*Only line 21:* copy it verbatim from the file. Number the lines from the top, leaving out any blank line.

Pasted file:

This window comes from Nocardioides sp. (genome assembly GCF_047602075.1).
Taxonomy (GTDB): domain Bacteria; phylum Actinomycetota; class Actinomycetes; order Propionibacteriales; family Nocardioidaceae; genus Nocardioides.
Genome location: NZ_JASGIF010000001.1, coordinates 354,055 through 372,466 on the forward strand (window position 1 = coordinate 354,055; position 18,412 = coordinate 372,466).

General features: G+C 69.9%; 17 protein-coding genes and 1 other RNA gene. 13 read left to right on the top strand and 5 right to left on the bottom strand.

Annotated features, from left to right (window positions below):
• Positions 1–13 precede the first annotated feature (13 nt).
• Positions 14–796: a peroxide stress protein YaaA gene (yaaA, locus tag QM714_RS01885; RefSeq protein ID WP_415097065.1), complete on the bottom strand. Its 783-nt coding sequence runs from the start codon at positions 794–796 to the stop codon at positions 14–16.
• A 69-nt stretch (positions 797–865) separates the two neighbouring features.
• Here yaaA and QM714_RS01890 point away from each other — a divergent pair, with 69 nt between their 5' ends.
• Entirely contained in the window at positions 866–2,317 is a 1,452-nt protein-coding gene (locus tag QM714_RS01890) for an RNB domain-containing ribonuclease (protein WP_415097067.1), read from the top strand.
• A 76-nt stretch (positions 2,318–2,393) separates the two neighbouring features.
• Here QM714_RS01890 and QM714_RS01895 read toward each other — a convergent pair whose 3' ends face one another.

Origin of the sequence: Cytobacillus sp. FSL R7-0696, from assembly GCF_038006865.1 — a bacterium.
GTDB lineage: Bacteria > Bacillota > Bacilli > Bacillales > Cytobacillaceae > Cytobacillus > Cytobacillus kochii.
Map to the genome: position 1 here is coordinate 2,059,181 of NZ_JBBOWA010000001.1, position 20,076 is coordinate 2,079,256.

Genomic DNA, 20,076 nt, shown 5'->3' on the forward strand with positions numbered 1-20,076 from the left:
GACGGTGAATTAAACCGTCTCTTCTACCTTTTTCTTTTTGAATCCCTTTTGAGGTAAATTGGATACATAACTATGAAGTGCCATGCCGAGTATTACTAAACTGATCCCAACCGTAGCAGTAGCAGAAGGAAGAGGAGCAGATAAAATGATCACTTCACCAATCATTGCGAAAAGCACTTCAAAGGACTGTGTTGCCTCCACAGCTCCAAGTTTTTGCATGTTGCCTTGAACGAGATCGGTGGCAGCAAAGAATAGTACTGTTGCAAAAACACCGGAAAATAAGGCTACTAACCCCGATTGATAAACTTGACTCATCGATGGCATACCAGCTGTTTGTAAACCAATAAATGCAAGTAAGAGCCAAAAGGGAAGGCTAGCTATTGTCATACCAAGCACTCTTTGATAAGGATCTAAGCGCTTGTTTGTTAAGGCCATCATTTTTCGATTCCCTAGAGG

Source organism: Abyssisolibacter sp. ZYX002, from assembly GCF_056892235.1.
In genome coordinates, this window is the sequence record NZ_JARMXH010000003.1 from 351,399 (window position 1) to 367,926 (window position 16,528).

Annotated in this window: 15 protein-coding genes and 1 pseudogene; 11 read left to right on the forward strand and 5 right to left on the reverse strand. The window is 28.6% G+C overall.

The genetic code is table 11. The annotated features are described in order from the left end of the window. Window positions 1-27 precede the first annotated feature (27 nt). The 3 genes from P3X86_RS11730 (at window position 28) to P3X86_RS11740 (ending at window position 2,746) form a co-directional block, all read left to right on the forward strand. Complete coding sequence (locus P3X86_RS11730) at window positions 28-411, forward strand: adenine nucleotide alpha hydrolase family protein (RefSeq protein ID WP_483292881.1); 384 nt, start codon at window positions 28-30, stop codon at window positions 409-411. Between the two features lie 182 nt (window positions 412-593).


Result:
The genetic code is table 11. The annotated features are described in order from the left end of the window. Window positions 1-27 precede the first annotated feature (27 nt). The 3 genes from P3X86_RS11730 (at window position 28) to P3X86_RS11740 (ending at window position 2,746) form a co-directional block, all read left to right on the forward strand. Complete coding sequence (locus P3X86_RS11730) at window positions 28-411, forward strand: adenine nucleotide alpha hydrolase family protein (RefSeq protein ID WP_483292881.1); 384 nt, start codon at window positions 28-30, stop codon at window positions 409-411. Between the two features lie 182 nt (window positions 412-593).